Liz Seda of Tiny Buddha writes:
Impossible,” I thought.
It’s impossible that people actually suffer this kind of pain and survive to tell the tale.
When I thought about it, my stomach contracted as if I’d taken a blow to the gut. I’d gasp for breath and try to find some air through the tears and in between sobs.
So this is what grief felt like.
Now I understood why denial is the first stage of grief. How could you endure this kind of agony if you had to face the force of its full frontal attack?
I felt sick and exhausted. I lay down and, although I expected never to find enough peace to sleep again, I quickly drifted off into a place where there was no more pain.
When you think of grief, you think about a great loss.
A death of a loved one, news of your terminal illness, and the loss of your home from the violent winds of a tornado are all acceptable events to grieve about.
We can understand how any of the above can bring a person to their knees. We expect people to grieve over these losses.
What we refuse to understand is the grief we feel over the smaller losses.
The falling out you had with a good friend, the passing of your family hamster, and losing a heirloom you’ve had for two decades are all examples of small losses that are too silly to deserve our grief.
Which is why, as I fell asleep that night, I felt nothing but weakness and shame. Because I was grieving the loss of my childhood relationship with my father, and that wasn’t serious enough for all this fuss.
My father didn’t die. He was just absent.
What right did I have to be sad when there were so many children out there who’ve actually lost their fathers? At least mine was still alive. I should be grateful for that.
But I wasn’t. At least not yet.
I couldn’t be grateful because I was so sad I thought I’d never be grateful for anything again.
I knew that made me a bad person, which made me feel guilty, weak, and ashamed.
So I locked up the grief and tried to throw away the key. I felt like I was dealing with stolen goods. The grief wasn’t mine to have; it was for other less fortunate people.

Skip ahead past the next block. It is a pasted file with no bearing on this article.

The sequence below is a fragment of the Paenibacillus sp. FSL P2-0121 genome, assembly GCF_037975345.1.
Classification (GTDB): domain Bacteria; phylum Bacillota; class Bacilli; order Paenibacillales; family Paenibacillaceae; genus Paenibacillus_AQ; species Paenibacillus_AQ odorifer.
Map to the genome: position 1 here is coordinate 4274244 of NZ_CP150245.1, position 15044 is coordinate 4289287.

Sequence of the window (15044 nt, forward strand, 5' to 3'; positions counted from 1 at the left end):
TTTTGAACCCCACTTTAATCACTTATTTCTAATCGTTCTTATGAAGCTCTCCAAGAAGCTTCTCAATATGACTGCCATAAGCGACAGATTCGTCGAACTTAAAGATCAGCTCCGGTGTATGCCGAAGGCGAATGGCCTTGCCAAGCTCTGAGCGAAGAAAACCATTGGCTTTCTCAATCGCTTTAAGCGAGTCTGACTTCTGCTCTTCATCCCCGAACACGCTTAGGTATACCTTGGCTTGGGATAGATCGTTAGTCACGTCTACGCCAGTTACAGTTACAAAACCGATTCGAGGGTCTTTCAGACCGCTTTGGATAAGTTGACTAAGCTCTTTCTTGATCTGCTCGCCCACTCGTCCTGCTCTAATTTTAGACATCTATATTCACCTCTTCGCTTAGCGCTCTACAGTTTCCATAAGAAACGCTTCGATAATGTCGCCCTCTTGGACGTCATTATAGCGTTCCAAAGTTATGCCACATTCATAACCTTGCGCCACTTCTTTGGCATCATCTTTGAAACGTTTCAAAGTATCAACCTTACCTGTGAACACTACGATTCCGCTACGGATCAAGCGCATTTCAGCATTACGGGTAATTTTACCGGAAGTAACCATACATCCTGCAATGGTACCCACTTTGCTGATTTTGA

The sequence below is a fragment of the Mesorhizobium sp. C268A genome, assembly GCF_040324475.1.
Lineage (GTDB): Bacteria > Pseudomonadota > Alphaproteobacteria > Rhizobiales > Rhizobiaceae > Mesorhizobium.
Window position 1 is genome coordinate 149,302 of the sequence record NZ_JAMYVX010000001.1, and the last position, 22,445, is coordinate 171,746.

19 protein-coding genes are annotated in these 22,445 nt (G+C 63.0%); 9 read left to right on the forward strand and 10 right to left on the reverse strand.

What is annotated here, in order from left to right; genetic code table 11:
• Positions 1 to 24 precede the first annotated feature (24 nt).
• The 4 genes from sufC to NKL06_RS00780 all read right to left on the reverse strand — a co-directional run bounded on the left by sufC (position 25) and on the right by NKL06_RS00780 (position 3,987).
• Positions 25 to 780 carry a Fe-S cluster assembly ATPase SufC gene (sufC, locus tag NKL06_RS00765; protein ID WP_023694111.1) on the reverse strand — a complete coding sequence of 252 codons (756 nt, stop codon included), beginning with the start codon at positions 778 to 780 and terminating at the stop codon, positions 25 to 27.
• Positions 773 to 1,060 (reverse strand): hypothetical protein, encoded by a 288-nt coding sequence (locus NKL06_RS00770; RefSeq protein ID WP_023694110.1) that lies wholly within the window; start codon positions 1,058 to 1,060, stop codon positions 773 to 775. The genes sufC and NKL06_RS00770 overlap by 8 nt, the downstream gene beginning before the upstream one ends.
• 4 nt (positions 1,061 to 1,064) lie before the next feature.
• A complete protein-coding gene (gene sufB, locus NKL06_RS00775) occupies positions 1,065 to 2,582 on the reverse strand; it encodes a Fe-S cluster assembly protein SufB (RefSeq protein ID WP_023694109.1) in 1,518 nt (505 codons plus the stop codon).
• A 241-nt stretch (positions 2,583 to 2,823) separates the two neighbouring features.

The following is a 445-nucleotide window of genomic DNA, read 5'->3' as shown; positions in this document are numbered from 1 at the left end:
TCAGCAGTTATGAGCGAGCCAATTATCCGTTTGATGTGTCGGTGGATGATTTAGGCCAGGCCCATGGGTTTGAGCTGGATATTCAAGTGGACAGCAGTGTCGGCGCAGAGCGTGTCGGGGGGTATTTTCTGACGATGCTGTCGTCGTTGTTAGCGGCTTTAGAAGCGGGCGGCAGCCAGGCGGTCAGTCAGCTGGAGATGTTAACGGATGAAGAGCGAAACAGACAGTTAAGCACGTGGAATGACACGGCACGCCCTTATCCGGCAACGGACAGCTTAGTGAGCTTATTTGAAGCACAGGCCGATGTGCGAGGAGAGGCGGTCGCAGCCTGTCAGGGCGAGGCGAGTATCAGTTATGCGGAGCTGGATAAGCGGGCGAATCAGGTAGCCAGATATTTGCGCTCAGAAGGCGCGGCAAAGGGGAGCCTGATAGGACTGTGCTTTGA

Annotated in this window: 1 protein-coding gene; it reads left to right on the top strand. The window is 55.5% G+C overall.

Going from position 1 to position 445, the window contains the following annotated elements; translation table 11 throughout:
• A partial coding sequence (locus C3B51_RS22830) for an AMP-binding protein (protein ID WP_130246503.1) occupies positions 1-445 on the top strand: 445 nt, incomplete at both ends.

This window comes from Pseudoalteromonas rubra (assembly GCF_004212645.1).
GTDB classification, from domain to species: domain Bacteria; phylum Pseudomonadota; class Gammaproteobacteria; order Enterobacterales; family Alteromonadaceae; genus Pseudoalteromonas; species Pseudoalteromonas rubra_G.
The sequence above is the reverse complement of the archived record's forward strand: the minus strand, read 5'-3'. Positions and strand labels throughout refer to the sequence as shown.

Why is grief only ok for catastrophes?
It’s only in the event of a tragedy you have the right to grieve, and that needs to change.
Go Ahead. Feel Bad About It.
When you’ve lost something, no matter how small it is, give yourself permission to feel sad. In doing that, you give yourself permission to honor said lost thing and, most importantly, to heal.
There is no healing without grief and no grief without pain.
To stop yourself from grieving because it’s against the rules or because you think it shouldn’t hurt so much leaves you emotionally stunted and numb.
Not only will you never know free, spontaneous joy, you’ll be floored when you suffer a major loss that won’t be contained by your makeshift prison.
Don’t tell yourself you’re fine when you feel grief inside your body. You’re not fine.
Don’t think that you don’t deserve to grieve. Your loss is real, and it must be honored.
Forget about what you were told about sucking it up. You can do that after you’ve mourned.
So feel it. Feel it through and through. Grieve until you feel the pain wash away from your body, revealing a stronger, wiser, and more capable There’s nothing too trivial.
Moving Through Grief
The first thing you need to do is name your loss and give yourself permission to grieve it.
Mourning just to mourn isn’t helpful. Remember that the purpose of grief is to heal you from the pain of loss, and it can’t do that if it doesn’t know what to heal.
Even when you feel grief inside you, don’t begin the grieving process until you’ve identified your loss. You’ve trained yourself well to deny your pain, so you’ll feel very confused about the origin of the pain. Meditations is great for this.
Read more HERE.